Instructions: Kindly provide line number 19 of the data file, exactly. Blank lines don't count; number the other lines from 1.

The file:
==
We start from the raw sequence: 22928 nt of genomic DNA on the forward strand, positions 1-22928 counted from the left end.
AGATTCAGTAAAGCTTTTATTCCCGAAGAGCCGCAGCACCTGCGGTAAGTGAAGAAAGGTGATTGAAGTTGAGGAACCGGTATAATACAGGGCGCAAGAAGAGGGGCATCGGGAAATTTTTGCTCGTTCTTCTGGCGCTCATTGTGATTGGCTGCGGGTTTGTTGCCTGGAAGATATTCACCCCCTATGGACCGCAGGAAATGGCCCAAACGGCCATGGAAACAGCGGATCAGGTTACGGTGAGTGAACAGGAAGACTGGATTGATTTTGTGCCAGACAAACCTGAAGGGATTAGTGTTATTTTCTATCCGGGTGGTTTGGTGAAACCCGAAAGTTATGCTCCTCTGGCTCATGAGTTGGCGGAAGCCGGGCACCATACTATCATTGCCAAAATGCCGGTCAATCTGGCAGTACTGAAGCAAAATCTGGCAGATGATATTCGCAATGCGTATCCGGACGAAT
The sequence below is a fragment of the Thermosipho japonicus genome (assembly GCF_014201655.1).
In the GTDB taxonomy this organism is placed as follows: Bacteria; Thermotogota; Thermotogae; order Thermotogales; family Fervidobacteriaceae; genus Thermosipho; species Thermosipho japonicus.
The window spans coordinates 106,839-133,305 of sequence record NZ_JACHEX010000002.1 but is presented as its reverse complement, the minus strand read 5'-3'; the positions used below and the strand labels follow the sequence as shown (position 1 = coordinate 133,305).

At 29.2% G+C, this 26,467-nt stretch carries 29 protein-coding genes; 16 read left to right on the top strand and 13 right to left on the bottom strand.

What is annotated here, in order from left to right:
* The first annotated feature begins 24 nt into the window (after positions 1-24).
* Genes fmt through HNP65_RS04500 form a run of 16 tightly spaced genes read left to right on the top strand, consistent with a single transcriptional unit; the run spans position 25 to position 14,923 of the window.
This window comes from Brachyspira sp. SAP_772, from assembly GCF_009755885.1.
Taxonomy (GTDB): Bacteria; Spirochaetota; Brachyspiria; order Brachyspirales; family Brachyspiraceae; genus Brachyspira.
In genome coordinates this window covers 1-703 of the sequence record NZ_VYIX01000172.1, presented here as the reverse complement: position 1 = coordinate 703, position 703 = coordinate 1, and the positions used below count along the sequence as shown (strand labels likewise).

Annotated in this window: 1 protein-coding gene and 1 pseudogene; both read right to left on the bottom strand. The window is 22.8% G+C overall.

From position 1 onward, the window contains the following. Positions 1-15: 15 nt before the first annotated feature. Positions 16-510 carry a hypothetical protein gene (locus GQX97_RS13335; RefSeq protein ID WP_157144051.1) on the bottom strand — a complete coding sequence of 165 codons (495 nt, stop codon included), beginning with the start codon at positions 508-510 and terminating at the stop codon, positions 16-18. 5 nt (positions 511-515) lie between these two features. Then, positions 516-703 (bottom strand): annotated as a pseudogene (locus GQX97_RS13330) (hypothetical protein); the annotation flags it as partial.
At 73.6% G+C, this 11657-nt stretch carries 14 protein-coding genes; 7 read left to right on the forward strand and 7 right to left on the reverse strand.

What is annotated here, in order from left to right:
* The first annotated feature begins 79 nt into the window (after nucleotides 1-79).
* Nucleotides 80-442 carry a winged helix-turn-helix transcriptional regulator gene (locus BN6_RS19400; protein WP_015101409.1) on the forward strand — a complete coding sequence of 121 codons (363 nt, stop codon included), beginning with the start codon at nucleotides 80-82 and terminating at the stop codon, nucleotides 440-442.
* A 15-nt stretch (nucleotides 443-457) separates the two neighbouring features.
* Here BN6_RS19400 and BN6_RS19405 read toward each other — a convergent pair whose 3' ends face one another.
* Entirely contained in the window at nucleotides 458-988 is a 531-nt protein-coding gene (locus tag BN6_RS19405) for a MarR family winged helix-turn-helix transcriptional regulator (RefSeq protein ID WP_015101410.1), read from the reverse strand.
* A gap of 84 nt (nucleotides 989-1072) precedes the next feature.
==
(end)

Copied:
* A 15-nt stretch (nucleotides 443-457) separates the two neighbouring features.